The Modi government has been wishfully chasing the Golden Fleece on black money forever. Unfortunately this obsession has been most unsuccessful. Several attempts at unearthing black stash have come unstuck. Embarrassingly.
Now there is a new twist. An understanding that all money overseas cannot be black money seems to have dawned on the Modi administration. Remember that under the Liberalised remittance scheme, Indians are allowed to remit up to $250,000 individually to buy property etc abroad. Cabinet ministers Arun Jaitley and Piyush Goyal reactions seem to be defensive in nature and lack the aggression the government usually displays on black money.
Having come to power on an anti-corruption plank with the promise to bring back black money lying in numbered Swiss Bank accounts, these statements indicate a climb down. Let us not forget for a moment the BJP election manifesto promise of 2014 when the party promised to bring black money of Indians lying in foreign accounts within first 100 days.
Earnest attempt perhaps were made by Modi government to confiscate unaccounted funds and illicit assets made out of tax evasion that’s lying abroad. But, there’s very little that can be shown in terms of actual numbers.
On the back of it, a Swiss National Bank report suggesting 50 per cent jump in Indians’ deposits in Swiss banks at Rs 7,000 crore has come as an inconvenient truth for the ruling NDA. Massive decline in fresh Indian deposits during last three years has just got reversed. For instance, a 45 per cent drop in deposits made by Indians in Swiss banks at Rs 4,500 crore, was the lowest since 1987.
Offering meek explanations on these fresh deposits seen in 2017 may not help. Actually, Rs 7,000 crore — little over $ one billion in dollar terms — may not be very huge quantitatively.
The very jump in deposits abroad especially in Switzerland has given enough ammunition to opposition Congress for taking on the government. For Arun Jaitley, to claim that not all money lying in foreign banks was not black or illicit may not work. This has always been the case irrespective of $100 billion plus black money claim made by BJP in last Lok Sabha elections.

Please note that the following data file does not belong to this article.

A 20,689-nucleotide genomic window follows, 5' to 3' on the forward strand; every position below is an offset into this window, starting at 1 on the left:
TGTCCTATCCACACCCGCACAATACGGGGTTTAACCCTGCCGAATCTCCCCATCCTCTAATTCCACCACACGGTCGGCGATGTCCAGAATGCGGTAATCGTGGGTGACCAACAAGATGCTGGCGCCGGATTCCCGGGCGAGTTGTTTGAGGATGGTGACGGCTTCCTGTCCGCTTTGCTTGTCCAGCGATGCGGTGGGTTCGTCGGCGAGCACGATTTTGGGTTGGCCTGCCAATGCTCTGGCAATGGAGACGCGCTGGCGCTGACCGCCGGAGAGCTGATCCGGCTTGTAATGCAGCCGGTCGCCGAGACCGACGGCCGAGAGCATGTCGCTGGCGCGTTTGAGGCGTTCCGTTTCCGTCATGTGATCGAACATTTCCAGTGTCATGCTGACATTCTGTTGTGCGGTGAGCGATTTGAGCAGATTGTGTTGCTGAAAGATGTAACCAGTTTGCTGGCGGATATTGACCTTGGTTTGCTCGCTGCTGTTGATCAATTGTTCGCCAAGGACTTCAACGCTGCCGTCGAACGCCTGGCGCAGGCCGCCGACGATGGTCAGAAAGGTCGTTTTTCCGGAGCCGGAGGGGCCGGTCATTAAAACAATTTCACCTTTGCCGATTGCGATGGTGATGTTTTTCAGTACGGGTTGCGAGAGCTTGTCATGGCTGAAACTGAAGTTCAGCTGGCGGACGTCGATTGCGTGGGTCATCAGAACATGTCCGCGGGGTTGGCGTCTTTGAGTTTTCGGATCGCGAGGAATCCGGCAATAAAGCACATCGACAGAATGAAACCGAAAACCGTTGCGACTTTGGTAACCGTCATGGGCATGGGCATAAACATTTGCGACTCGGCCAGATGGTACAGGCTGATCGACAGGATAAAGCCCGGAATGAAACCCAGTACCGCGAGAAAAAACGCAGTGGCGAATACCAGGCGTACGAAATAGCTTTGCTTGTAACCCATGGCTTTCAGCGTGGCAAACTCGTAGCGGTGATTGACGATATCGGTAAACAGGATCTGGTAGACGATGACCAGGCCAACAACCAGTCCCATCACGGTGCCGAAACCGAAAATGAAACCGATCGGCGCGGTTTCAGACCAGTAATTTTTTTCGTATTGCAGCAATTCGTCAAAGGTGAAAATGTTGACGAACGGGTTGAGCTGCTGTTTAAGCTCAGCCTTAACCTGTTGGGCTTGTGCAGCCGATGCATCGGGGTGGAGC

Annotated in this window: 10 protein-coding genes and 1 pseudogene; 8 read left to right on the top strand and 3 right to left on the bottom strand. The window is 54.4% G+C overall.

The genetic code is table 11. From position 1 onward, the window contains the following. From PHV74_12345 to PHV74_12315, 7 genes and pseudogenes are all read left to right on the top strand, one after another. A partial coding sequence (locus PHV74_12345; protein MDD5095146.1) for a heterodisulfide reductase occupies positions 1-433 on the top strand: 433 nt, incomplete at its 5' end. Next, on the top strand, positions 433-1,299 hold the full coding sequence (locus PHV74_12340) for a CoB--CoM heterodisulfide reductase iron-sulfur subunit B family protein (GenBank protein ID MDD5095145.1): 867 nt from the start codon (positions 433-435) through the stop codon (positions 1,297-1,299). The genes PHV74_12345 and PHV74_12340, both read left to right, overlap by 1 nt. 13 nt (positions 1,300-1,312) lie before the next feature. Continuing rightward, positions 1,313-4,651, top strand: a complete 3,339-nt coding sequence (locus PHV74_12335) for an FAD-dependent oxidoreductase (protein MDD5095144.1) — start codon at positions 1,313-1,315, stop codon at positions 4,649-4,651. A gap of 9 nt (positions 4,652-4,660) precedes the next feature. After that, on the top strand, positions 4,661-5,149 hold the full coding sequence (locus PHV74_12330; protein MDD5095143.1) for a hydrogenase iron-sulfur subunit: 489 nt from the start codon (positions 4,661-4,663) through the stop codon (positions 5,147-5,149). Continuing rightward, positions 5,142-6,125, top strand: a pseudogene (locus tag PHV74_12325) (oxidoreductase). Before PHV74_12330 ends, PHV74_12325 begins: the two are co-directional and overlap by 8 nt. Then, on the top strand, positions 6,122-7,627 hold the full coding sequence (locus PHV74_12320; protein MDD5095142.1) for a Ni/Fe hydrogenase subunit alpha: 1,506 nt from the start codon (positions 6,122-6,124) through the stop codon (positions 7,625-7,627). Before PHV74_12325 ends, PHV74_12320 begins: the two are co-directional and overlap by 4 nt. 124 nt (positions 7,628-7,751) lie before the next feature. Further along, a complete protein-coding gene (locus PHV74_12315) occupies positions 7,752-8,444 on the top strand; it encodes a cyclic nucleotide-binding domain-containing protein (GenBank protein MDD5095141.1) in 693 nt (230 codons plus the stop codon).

Second argument that 40 per cent deposits were due to liberalised remittance scheme introduced by then finance minister P Chidambaram also may not stick. If the scheme to allow Indians deposit up to $250,000 annually was faulty, why did the BJP government continue it at all? Were there no deposits into foreign accounts these last three years? Both Jaitley and Goyal will have to come up with a more credible explanation about the 50 per cent jump in Swiss bank deposits by Indians.
Only valuable point made by the ministers was that real time information flow from Swiss authorities would commence in January 2019 and the culprits could not escape the long arm of Indian government for too long.
It may be too late for government to demonstrate the result of its campaign, as it gets ready to wind up its term. Politically also, Swiss authorities information may come handy as the Lok Sabha elections will be round the corner in April 2019.
Whatever may be the outcome of this government’s campaign against black money within and outside the country, not many may willingly accuse Narendra Modi of being party to or lax in its drive against black money. Otherwise, how would one explain the two major campaigns against tax evaders? Why would Modi stake his entire goodwill by demonetizing large currency notes which led to massive demand destruction just when the consumption economy was turning the corner after two successive droughts? Setting up the Special Investigation Team (SIT) against black money under Justice AP Shah was his first cabinet decision in May 2014.
On-going campaign against top officials in different banks that swung sweet heart deals with friendly corporates at a price is an extension of Modi’s project against black money. However, the obsession has hardly paid handsome dividends primarily because of draconian laws and penal provisions which have deterred black stash holders from coming forward both in the overseas and domestic amnesty schemes, once again throwing into stark relief the intellectual bankruptcy regarding such measures.